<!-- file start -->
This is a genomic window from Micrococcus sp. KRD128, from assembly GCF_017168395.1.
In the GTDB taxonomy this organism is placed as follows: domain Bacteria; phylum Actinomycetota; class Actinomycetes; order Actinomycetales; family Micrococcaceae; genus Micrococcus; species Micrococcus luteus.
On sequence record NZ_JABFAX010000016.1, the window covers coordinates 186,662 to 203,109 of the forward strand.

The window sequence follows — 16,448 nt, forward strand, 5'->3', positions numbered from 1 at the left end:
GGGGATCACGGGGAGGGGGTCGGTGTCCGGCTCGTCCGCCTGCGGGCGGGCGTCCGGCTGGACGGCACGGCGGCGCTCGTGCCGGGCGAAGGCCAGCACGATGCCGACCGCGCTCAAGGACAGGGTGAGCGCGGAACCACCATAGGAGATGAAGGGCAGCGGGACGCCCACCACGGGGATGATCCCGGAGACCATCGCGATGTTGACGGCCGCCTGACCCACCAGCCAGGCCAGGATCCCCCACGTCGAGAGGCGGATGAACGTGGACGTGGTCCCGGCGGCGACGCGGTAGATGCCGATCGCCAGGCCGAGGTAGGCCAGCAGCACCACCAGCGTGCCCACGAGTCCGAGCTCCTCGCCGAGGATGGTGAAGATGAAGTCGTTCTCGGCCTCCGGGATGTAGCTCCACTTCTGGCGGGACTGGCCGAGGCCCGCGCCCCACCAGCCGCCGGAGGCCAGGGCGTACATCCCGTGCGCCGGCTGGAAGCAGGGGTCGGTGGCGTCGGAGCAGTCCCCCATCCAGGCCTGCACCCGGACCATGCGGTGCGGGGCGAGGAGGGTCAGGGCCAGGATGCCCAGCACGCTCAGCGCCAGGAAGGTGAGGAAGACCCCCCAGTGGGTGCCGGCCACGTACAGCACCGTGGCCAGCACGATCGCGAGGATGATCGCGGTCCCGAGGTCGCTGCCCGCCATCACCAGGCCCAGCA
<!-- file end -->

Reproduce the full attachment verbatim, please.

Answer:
This is a genomic window from Micrococcus sp. KRD128, from assembly GCF_017168395.1.
In the GTDB taxonomy this organism is placed as follows: domain Bacteria; phylum Actinomycetota; class Actinomycetes; order Actinomycetales; family Micrococcaceae; genus Micrococcus; species Micrococcus luteus.
On sequence record NZ_JABFAX010000016.1, the window covers coordinates 186,662 to 203,109 of the forward strand.

The window sequence follows — 16,448 nt, forward strand, 5'->3', positions numbered from 1 at the left end:
GGGGATCACGGGGAGGGGGTCGGTGTCCGGCTCGTCCGCCTGCGGGCGGGCGTCCGGCTGGACGGCACGGCGGCGCTCGTGCCGGGCGAAGGCCAGCACGATGCCGACCGCGCTCAAGGACAGGGTGAGCGCGGAACCACCATAGGAGATGAAGGGCAGCGGGACGCCCACCACGGGGATGATCCCGGAGACCATCGCGATGTTGACGGCCGCCTGACCCACCAGCCAGGCCAGGATCCCCCACGTCGAGAGGCGGATGAACGTGGACGTGGTCCCGGCGGCGACGCGGTAGATGCCGATCGCCAGGCCGAGGTAGGCCAGCAGCACCACCAGCGTGCCCACGAGTCCGAGCTCCTCGCCGAGGATGGTGAAGATGAAGTCGTTCTCGGCCTCCGGGATGTAGCTCCACTTCTGGCGGGACTGGCCGAGGCCCGCGCCCCACCAGCCGCCGGAGGCCAGGGCGTACATCCCGTGCGCCGGCTGGAAGCAGGGGTCGGTGGCGTCGGAGCAGTCCCCCATCCAGGCCTGCACCCGGACCATGCGGTGCGGGGCGAGGAGGGTCAGGGCCAGGATGCCCAGCACGCTCAGCGCCAGGAAGGTGAGGAAGACCCCCCAGTGGGTGCCGGCCACGTACAGCACCGTGGCCAGCACGATCGCGAGGATGATCGCGGTCCCGAGGTCGCTGCCCGCCATCACCAGGCCCAGCA